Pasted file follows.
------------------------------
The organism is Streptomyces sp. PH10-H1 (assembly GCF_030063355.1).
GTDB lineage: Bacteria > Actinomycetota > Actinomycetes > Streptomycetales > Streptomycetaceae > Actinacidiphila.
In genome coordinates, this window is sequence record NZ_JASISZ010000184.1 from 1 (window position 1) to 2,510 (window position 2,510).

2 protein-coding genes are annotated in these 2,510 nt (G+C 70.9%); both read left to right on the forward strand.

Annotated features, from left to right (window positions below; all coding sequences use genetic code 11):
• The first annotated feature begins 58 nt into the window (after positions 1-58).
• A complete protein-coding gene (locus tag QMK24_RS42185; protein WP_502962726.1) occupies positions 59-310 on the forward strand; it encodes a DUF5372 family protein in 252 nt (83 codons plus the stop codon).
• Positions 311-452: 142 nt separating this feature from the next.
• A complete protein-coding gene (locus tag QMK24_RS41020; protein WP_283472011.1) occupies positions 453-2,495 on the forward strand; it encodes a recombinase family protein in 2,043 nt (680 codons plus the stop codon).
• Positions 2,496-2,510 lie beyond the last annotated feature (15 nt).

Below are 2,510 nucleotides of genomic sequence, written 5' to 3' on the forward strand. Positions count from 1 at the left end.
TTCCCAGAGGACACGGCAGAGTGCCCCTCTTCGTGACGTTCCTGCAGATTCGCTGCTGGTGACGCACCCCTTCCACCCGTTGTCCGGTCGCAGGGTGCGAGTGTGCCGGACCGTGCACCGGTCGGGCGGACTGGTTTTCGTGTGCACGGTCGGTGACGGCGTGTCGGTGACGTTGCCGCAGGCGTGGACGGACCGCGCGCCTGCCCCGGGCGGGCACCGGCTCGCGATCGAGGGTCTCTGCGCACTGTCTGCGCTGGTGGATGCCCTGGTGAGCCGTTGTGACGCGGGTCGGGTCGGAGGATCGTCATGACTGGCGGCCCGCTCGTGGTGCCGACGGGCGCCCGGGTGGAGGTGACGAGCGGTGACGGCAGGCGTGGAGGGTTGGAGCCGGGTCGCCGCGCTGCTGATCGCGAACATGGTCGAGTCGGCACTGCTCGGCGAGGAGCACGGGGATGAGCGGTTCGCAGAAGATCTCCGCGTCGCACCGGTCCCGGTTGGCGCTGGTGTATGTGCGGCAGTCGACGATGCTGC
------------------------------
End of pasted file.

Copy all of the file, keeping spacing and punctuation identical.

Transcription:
The organism is Streptomyces sp. PH10-H1 (assembly GCF_030063355.1).
GTDB lineage: Bacteria > Actinomycetota > Actinomycetes > Streptomycetales > Streptomycetaceae > Actinacidiphila.
In genome coordinates, this window is sequence record NZ_JASISZ010000184.1 from 1 (window position 1) to 2,510 (window position 2,510).

2 protein-coding genes are annotated in these 2,510 nt (G+C 70.9%); both read left to right on the forward strand.

Annotated features, from left to right (window positions below; all coding sequences use genetic code 11):
• The first annotated feature begins 58 nt into the window (after positions 1-58).
• A complete protein-coding gene (locus tag QMK24_RS42185; protein WP_502962726.1) occupies positions 59-310 on the forward strand; it encodes a DUF5372 family protein in 252 nt (83 codons plus the stop codon).
• Positions 311-452: 142 nt separating this feature from the next.
• A complete protein-coding gene (locus tag QMK24_RS41020; protein WP_283472011.1) occupies positions 453-2,495 on the forward strand; it encodes a recombinase family protein in 2,043 nt (680 codons plus the stop codon).
• Positions 2,496-2,510 lie beyond the last annotated feature (15 nt).

Below are 2,510 nucleotides of genomic sequence, written 5' to 3' on the forward strand. Positions count from 1 at the left end.
TTCCCAGAGGACACGGCAGAGTGCCCCTCTTCGTGACGTTCCTGCAGATTCGCTGCTGGTGACGCACCCCTTCCACCCGTTGTCCGGTCGCAGGGTGCGAGTGTGCCGGACCGTGCACCGGTCGGGCGGACTGGTTTTCGTGTGCACGGTCGGTGACGGCGTGTCGGTGACGTTGCCGCAGGCGTGGACGGACCGCGCGCCTGCCCCGGGCGGGCACCGGCTCGCGATCGAGGGTCTCTGCGCACTGTCTGCGCTGGTGGATGCCCTGGTGAGCCGTTGTGACGCGGGTCGGGTCGGAGGATCGTCATGACTGGCGGCCCGCTCGTGGTGCCGACGGGCGCCCGGGTGGAGGTGACGAGCGGTGACGGCAGGCGTGGAGGGTTGGAGCCGGGTCGCCGCGCTGCTGATCGCGAACATGGTCGAGTCGGCACTGCTCGGCGAGGAGCACGGGGATGAGCGGTTCGCAGAAGATCTCCGCGTCGCACCGGTCCCGGTTGGCGCTGGTGTATGTGCGGCAGTCGACGATGCTGC